An article in the Bangladeshi constitution reads, “State shall endeavor to prevent gambling and prostitution“, although the government legalized prostitution in 2000 as a means of regulating brothels and the sex trade. In a country where almost 90% of the population is conservative Muslim, prostitution is a taboo issue, bringing into question the number of girls who are forced into prostitution as opposed to those who have gone into the field by choice. Government corruption greatly facilitates the process of trafficking, and in a country that is only behind India and China in the extent of poverty, victimization of poor, uneducated girls is a common practice. It is an issue that is mentioned a lot in the news, talked about by the denizen, but hardly ever appears on the table of legislators. More effort goes into figuring out how many girls are victimized, than that goes into understanding the root causes of the problem and in combating the issue. What is required is a coordinated effort on behalf of the government, NGOs and the general population in educating girls both in the rural and urban settings, making people aware of the burgeoning human trafficking industry, while at the same time creating opportunities for women that will effectively allow them to escape the cycle of poverty.
This is the part of the paper where I stop informing you of all-too-well-known facts and tell you what you can do to combat the issue. If you have made it to this point of the paper, I urge you to read this last paragraph and take the recommend steps that demand just a couple of minutes or hours of your time, but will make a significant difference in a girl’s life somewhere. The change is inevitable and the transformation of women from beasts of burden and sexual playthings into full-fledged human beings2 is evident. The question is, will you be part of this historical movement, or a bystander.
- Learn about, donate to or volunteer at one of the following organizations that specialize in supporting women:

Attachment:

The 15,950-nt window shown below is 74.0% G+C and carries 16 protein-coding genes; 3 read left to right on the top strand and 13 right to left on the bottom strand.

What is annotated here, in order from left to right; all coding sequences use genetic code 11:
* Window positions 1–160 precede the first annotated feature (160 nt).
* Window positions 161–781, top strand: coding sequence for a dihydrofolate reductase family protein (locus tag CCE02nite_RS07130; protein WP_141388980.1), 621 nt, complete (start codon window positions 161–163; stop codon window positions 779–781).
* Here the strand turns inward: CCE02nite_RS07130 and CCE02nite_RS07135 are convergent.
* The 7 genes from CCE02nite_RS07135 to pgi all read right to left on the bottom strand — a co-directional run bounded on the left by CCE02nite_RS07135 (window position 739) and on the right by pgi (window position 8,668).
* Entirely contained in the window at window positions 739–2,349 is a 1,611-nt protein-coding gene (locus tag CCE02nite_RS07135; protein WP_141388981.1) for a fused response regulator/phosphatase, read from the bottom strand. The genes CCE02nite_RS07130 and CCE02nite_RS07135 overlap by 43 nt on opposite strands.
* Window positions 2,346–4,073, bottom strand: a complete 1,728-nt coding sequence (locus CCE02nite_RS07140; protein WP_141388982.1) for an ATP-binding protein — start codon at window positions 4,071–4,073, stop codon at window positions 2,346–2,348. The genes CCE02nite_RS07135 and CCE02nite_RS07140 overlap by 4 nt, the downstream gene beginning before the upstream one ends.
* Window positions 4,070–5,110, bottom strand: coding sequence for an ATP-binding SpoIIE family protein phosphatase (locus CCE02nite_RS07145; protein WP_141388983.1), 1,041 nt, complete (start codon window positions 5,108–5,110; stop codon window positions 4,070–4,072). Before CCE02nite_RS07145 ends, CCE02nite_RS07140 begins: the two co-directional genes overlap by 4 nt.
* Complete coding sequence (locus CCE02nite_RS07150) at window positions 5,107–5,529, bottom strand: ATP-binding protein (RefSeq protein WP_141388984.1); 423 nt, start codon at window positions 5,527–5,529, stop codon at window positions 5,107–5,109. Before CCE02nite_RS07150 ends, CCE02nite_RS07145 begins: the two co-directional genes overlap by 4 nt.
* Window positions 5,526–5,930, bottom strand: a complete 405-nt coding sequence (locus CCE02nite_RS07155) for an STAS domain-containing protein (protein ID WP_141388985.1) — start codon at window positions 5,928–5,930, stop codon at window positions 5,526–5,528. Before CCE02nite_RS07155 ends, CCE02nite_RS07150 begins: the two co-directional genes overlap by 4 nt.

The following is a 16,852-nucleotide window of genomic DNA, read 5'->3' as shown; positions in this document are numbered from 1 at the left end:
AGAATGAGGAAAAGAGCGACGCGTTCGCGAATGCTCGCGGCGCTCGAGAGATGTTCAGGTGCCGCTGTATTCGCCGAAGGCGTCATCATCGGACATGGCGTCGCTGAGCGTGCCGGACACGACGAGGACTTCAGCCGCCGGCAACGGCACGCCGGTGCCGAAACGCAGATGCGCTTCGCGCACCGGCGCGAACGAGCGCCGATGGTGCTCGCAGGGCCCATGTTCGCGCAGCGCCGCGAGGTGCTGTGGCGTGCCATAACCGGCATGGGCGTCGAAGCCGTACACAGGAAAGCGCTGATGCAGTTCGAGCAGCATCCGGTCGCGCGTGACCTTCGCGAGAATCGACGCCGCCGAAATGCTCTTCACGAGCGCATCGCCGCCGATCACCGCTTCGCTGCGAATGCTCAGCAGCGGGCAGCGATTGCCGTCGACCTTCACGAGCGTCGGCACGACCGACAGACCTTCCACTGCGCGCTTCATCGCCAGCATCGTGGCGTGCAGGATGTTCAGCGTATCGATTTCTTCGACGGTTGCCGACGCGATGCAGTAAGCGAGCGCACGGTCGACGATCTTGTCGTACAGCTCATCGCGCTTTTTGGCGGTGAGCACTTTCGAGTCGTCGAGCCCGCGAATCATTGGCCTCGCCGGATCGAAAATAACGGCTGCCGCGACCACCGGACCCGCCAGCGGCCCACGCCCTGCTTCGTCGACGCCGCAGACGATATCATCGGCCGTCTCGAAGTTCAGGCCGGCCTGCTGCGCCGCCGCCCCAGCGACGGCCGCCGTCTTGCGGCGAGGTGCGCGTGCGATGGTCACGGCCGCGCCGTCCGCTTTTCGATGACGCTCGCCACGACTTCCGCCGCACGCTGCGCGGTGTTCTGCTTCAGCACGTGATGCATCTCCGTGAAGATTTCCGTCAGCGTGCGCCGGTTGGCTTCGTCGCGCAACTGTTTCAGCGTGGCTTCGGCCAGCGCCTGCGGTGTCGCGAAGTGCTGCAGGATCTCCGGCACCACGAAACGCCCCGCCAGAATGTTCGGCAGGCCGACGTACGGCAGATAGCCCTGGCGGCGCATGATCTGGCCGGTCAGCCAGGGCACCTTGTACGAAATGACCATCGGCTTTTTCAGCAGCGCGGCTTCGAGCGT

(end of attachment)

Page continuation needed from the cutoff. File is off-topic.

- Equality Now – Equality Now works to end violence and discrimination against women and girls around the world.
- Grameen Bank – Grameen Bank pioneered microfinance in Bangladesh and has now branched into an array of development programs.
- Shared Hope International – Shared Hope International fights sex trafficking around the world.
- Vital Voices – Vital Voices Global Partnership supports women’s rights in many countries and has been particularly active in fighting trafficking.
- Sign the petition urging the House of Representatives, the United States Senate, and President Obama to support U.S. ratification of the Treaty for the Rights of Women, officially known as the United Nations Convention on the Elimination of All Forms of Discrimination Against Women (CEDAW). The petition can be signed here: http://tinyurl.com/cedawnow
- Go to http://www.globalgiving.org or http://www.kiva.org and open an account. These are people-to-people (P2P) microlending sites that will link you directly to a grassroots project to which you can donate money for education, health, disaster relief, etc. A lot of the microloans are made out to women, thus promoting economic sustenance and prevents them from being forced into prostitution.
- Factbook on Global Sexual Exploitation – Bangladesh. Uri.edu. Retrieved 2010-06-19.
- Kristof, Nicholas D.; WuDunn, Sheryl (2009-08-22). Half the Sky
- Foreign Affairs – November/December 2006 – The New Global Slave Trade – Ethan B. Kapstein